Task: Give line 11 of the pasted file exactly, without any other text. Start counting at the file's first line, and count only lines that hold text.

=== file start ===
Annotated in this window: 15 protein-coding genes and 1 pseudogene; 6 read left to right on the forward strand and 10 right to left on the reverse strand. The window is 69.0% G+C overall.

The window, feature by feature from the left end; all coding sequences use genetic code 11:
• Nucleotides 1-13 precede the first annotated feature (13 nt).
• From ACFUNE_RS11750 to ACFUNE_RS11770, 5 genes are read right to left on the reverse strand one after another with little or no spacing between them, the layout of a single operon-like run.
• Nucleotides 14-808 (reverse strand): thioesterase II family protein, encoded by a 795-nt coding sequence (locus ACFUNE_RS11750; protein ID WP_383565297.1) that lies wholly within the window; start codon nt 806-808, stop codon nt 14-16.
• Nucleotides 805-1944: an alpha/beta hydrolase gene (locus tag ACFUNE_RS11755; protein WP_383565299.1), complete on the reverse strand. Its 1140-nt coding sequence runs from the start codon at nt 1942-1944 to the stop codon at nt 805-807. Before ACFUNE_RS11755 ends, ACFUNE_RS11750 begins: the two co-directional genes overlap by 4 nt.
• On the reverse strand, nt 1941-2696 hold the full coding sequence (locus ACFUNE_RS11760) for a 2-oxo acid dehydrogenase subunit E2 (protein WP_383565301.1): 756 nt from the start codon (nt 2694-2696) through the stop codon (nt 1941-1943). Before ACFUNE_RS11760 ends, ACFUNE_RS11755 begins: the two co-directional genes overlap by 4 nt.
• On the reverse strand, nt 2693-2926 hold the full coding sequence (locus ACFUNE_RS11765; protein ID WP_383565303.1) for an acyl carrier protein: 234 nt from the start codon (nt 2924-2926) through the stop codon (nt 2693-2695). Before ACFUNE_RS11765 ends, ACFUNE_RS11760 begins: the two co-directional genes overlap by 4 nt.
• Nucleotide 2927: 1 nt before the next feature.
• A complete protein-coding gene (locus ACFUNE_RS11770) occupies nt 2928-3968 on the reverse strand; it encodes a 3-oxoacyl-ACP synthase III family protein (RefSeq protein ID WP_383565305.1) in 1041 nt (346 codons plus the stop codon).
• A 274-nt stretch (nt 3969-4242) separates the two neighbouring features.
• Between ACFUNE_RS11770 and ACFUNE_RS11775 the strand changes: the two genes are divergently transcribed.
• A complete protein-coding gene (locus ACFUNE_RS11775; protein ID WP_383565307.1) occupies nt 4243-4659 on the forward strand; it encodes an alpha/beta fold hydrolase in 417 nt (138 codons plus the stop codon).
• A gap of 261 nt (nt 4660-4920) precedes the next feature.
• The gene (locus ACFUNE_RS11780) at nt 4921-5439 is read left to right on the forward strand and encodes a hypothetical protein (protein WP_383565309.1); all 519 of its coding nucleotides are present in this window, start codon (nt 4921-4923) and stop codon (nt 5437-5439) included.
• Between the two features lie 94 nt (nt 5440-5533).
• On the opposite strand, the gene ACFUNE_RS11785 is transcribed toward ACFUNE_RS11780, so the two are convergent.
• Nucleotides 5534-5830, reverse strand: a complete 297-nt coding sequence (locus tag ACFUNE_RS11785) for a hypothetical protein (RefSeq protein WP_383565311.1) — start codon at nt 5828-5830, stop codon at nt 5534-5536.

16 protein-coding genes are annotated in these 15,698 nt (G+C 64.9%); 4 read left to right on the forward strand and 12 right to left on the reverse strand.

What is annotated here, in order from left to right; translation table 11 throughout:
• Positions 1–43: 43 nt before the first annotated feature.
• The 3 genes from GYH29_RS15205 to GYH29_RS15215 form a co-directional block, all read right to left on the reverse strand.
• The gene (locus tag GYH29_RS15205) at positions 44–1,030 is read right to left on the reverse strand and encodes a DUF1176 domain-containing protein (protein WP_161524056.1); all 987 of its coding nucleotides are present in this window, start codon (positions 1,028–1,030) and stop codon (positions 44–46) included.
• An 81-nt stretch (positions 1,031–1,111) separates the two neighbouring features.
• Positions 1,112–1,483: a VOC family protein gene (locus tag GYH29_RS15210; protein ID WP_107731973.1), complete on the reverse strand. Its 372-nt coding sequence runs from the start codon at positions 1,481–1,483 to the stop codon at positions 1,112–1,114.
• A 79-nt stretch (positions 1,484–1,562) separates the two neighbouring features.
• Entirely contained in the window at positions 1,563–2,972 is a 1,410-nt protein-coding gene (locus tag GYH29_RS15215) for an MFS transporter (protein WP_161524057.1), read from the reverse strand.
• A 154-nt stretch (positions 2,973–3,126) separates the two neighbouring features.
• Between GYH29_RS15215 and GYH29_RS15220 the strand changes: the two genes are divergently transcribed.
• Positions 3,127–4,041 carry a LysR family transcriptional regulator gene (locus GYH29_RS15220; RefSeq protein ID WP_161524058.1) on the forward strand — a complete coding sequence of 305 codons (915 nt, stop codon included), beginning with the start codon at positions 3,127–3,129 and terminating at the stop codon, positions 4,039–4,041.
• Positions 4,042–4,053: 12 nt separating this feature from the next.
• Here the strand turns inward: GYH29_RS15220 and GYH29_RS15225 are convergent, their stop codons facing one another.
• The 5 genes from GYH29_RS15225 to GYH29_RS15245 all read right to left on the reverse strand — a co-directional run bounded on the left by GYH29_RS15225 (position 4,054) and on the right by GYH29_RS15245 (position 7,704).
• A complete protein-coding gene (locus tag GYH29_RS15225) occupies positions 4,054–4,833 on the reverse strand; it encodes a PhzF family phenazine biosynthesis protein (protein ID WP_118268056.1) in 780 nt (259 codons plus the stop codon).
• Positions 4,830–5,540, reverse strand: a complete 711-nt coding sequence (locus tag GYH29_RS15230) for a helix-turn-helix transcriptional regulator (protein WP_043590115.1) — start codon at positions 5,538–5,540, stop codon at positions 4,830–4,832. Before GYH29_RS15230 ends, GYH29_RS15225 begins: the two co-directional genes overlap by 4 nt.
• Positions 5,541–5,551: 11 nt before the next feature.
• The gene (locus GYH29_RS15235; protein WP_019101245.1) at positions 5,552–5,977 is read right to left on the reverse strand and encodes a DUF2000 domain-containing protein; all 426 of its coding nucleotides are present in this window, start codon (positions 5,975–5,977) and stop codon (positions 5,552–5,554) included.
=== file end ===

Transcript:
• A 274-nt stretch (nt 3969-4242) separates the two neighbouring features.